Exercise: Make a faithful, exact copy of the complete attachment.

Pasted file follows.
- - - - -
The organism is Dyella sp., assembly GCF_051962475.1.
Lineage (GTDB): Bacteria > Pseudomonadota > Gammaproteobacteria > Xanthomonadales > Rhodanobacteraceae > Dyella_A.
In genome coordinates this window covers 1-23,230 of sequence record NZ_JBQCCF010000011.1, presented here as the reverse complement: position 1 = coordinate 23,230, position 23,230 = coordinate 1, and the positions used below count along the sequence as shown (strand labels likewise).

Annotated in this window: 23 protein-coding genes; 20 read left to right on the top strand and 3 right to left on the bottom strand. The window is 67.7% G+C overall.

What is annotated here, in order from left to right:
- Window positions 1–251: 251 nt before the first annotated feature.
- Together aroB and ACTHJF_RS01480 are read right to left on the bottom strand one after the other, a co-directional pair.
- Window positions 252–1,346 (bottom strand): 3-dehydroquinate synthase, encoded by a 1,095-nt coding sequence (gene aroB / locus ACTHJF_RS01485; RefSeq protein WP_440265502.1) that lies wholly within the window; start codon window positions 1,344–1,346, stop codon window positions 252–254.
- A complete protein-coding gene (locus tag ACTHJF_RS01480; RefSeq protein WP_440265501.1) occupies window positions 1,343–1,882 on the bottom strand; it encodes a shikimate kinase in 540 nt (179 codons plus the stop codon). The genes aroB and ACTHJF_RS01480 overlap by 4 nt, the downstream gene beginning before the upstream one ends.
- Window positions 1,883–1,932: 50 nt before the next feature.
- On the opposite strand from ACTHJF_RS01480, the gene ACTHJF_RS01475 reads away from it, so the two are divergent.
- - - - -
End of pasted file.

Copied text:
The organism is Dyella sp., assembly GCF_051962475.1.
Lineage (GTDB): Bacteria > Pseudomonadota > Gammaproteobacteria > Xanthomonadales > Rhodanobacteraceae > Dyella_A.
In genome coordinates this window covers 1-23,230 of sequence record NZ_JBQCCF010000011.1, presented here as the reverse complement: position 1 = coordinate 23,230, position 23,230 = coordinate 1, and the positions used below count along the sequence as shown (strand labels likewise).

Annotated in this window: 23 protein-coding genes; 20 read left to right on the top strand and 3 right to left on the bottom strand. The window is 67.7% G+C overall.

What is annotated here, in order from left to right:
- Window positions 1–251: 251 nt before the first annotated feature.
- Together aroB and ACTHJF_RS01480 are read right to left on the bottom strand one after the other, a co-directional pair.
- Window positions 252–1,346 (bottom strand): 3-dehydroquinate synthase, encoded by a 1,095-nt coding sequence (gene aroB / locus ACTHJF_RS01485; RefSeq protein WP_440265502.1) that lies wholly within the window; start codon window positions 1,344–1,346, stop codon window positions 252–254.
- A complete protein-coding gene (locus tag ACTHJF_RS01480; RefSeq protein WP_440265501.1) occupies window positions 1,343–1,882 on the bottom strand; it encodes a shikimate kinase in 540 nt (179 codons plus the stop codon). The genes aroB and ACTHJF_RS01480 overlap by 4 nt, the downstream gene beginning before the upstream one ends.
- Window positions 1,883–1,932: 50 nt before the next feature.
- On the opposite strand from ACTHJF_RS01480, the gene ACTHJF_RS01475 reads away from it, so the two are divergent.